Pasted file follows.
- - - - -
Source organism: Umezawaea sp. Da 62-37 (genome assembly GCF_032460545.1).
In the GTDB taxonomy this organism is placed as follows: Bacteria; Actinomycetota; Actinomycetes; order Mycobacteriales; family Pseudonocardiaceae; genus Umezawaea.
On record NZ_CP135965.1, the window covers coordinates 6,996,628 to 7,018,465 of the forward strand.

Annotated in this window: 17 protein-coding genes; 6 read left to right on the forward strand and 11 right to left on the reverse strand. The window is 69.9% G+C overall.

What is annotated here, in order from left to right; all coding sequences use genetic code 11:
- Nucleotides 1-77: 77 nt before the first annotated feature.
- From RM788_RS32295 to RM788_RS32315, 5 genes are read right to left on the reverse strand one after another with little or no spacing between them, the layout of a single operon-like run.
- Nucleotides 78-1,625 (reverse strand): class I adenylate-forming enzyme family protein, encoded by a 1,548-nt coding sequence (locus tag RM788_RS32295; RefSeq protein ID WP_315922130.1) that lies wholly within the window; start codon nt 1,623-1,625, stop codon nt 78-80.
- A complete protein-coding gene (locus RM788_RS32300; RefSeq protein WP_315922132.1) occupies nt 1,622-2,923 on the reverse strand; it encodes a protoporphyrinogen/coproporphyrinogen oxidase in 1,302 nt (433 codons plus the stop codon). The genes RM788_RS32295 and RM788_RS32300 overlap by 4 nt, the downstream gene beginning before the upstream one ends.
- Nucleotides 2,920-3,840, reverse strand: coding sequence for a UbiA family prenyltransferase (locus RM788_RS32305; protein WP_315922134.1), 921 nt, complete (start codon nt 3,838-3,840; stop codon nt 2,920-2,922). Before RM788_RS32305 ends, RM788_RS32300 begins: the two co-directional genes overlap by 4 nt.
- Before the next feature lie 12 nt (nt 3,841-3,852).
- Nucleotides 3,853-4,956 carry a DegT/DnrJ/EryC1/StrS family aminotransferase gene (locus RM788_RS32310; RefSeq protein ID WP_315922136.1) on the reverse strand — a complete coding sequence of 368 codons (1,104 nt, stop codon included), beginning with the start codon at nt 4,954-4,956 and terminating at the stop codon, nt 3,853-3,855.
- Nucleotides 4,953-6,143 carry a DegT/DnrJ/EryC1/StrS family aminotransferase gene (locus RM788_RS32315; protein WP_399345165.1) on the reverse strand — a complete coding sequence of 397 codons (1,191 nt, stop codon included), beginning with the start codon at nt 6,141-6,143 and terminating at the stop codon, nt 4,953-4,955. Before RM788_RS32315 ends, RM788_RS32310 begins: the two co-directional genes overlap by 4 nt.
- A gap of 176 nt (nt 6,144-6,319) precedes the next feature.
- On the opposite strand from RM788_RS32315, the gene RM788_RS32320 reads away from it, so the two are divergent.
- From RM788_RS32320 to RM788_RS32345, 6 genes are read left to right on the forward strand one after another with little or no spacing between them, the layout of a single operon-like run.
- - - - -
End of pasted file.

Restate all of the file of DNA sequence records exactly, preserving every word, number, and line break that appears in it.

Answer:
Source organism: Umezawaea sp. Da 62-37 (genome assembly GCF_032460545.1).
In the GTDB taxonomy this organism is placed as follows: Bacteria; Actinomycetota; Actinomycetes; order Mycobacteriales; family Pseudonocardiaceae; genus Umezawaea.
On record NZ_CP135965.1, the window covers coordinates 6,996,628 to 7,018,465 of the forward strand.

Annotated in this window: 17 protein-coding genes; 6 read left to right on the forward strand and 11 right to left on the reverse strand. The window is 69.9% G+C overall.

What is annotated here, in order from left to right; all coding sequences use genetic code 11:
- Nucleotides 1-77: 77 nt before the first annotated feature.
- From RM788_RS32295 to RM788_RS32315, 5 genes are read right to left on the reverse strand one after another with little or no spacing between them, the layout of a single operon-like run.
- Nucleotides 78-1,625 (reverse strand): class I adenylate-forming enzyme family protein, encoded by a 1,548-nt coding sequence (locus tag RM788_RS32295; RefSeq protein ID WP_315922130.1) that lies wholly within the window; start codon nt 1,623-1,625, stop codon nt 78-80.
- A complete protein-coding gene (locus RM788_RS32300; RefSeq protein WP_315922132.1) occupies nt 1,622-2,923 on the reverse strand; it encodes a protoporphyrinogen/coproporphyrinogen oxidase in 1,302 nt (433 codons plus the stop codon). The genes RM788_RS32295 and RM788_RS32300 overlap by 4 nt, the downstream gene beginning before the upstream one ends.
- Nucleotides 2,920-3,840, reverse strand: coding sequence for a UbiA family prenyltransferase (locus RM788_RS32305; protein WP_315922134.1), 921 nt, complete (start codon nt 3,838-3,840; stop codon nt 2,920-2,922). Before RM788_RS32305 ends, RM788_RS32300 begins: the two co-directional genes overlap by 4 nt.
- Before the next feature lie 12 nt (nt 3,841-3,852).
- Nucleotides 3,853-4,956 carry a DegT/DnrJ/EryC1/StrS family aminotransferase gene (locus RM788_RS32310; RefSeq protein ID WP_315922136.1) on the reverse strand — a complete coding sequence of 368 codons (1,104 nt, stop codon included), beginning with the start codon at nt 4,954-4,956 and terminating at the stop codon, nt 3,853-3,855.
- Nucleotides 4,953-6,143 carry a DegT/DnrJ/EryC1/StrS family aminotransferase gene (locus RM788_RS32315; protein WP_399345165.1) on the reverse strand — a complete coding sequence of 397 codons (1,191 nt, stop codon included), beginning with the start codon at nt 6,141-6,143 and terminating at the stop codon, nt 4,953-4,955. Before RM788_RS32315 ends, RM788_RS32310 begins: the two co-directional genes overlap by 4 nt.
- A gap of 176 nt (nt 6,144-6,319) precedes the next feature.
- On the opposite strand from RM788_RS32315, the gene RM788_RS32320 reads away from it, so the two are divergent.
- From RM788_RS32320 to RM788_RS32345, 6 genes are read left to right on the forward strand one after another with little or no spacing between them, the layout of a single operon-like run.